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Mar 20, 2008

Missing files: An attempt to hide or destroy incriminating evidence?

Aliran is shocked and disturbed to learn that “all government documents and minutes of the out-going Barisan Nasional (BN) government” in Penang have been removed surreptitiously from the seat of the government building, Komtar.

It is understood that “all records of projects, completed or on-going, approved by the previous government, were missing.” It is obvious that all these important documents were deliberately removed by BN Exco members from their offices following their loss in the recent elections. This conduct is unbecoming of previously elected officials who were in charge of various portfolios. It should have been very apparent from the very beginning that the in-coming government would need these documents for continuity and for reference purposes.

These are official documents and cannot be considered by any stretch of imagination as private property of those holding their respective portfolios. These documents were a record of what was done and undertaken on behalf of the government by these officials for the good of the people. A complete record of these documents pertaining to their portfolios must be available and should have been made available to the in-coming government. That would reflect good governance and would be in keeping with ethical conduct in a democracy.

It is reported “that executive councillors of the previous administration had been directed to remove these files from the offices.” Who directed them and under what authority were they directed to do this? Will the State Secretary, Datuk Jamaludin Hasan, provide us with some clarification on this report?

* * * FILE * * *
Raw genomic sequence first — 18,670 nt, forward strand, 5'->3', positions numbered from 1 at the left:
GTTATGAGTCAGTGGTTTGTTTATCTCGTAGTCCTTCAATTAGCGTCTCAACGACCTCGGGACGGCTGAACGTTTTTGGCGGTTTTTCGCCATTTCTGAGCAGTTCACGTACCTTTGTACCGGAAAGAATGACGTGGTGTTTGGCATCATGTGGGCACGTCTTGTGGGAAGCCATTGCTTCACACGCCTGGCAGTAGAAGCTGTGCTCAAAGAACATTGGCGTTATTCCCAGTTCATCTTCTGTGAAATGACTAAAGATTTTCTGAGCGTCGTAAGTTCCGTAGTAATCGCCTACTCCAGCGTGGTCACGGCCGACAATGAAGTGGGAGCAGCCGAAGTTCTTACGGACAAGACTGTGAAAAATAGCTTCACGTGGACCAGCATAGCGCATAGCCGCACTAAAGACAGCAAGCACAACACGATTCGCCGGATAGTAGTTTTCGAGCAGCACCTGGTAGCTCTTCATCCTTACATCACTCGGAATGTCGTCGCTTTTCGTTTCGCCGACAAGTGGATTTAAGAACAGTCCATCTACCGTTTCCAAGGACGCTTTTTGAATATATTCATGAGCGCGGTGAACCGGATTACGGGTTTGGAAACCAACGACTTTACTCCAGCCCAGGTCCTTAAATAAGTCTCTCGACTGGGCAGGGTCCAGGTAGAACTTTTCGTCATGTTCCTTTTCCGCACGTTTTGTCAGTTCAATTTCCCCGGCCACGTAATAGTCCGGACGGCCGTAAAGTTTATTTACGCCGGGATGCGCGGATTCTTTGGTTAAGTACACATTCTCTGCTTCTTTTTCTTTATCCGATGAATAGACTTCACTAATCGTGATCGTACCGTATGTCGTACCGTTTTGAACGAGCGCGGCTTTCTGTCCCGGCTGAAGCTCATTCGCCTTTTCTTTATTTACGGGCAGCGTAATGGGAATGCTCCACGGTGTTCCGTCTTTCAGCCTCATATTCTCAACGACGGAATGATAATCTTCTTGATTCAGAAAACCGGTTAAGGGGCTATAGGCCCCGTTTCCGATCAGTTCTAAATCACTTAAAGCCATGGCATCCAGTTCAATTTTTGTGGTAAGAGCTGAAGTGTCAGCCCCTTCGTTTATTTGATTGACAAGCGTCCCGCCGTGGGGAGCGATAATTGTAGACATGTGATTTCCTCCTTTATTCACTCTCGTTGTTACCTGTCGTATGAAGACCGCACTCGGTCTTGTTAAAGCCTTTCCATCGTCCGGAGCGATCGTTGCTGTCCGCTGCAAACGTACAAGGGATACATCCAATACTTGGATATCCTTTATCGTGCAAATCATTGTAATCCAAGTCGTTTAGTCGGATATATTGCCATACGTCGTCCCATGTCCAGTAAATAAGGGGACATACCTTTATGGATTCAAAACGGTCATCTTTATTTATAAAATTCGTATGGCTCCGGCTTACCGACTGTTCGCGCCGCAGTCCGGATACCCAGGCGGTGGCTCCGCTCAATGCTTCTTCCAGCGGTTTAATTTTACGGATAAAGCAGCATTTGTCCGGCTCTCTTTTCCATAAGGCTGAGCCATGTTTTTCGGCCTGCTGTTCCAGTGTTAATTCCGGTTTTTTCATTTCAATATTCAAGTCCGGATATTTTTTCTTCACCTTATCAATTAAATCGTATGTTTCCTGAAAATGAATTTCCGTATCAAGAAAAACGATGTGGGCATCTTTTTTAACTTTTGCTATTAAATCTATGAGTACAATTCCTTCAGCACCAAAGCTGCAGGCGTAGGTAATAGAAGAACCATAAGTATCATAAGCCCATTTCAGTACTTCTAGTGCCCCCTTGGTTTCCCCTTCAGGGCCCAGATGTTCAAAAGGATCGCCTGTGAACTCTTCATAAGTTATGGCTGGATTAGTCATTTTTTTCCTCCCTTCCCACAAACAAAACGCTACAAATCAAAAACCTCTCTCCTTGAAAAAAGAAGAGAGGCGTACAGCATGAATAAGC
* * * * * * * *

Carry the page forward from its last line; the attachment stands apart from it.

The episode of the missing files were not confined only to Penang. There seems to be a pattern in the way important files went missing. This happened in Kedah as well - whereas in Selangor, it was reported, important documents were in fact shredded.

Is there a plot to hide or destroy these documents because they may contain incriminating evidence that might implicate certain top echelon officials and cause problems for the former BN state governments? This is entirely possible as we have witnessed so much abuse in the way contracts were awarded and in the manner certain development projects were launched or undertaken. There has also been questionable conduct in the alienation of state land to certain individuals deemed to be close to the source of power.

The Prime Minister must direct his defeated BN officials to behave honourably and return all these documents to the present state government. Failing which, these newly elected state governments should take up this matter with the courts to recover all these documents which are the property of the respective state governments.

Aliran Executive Committee


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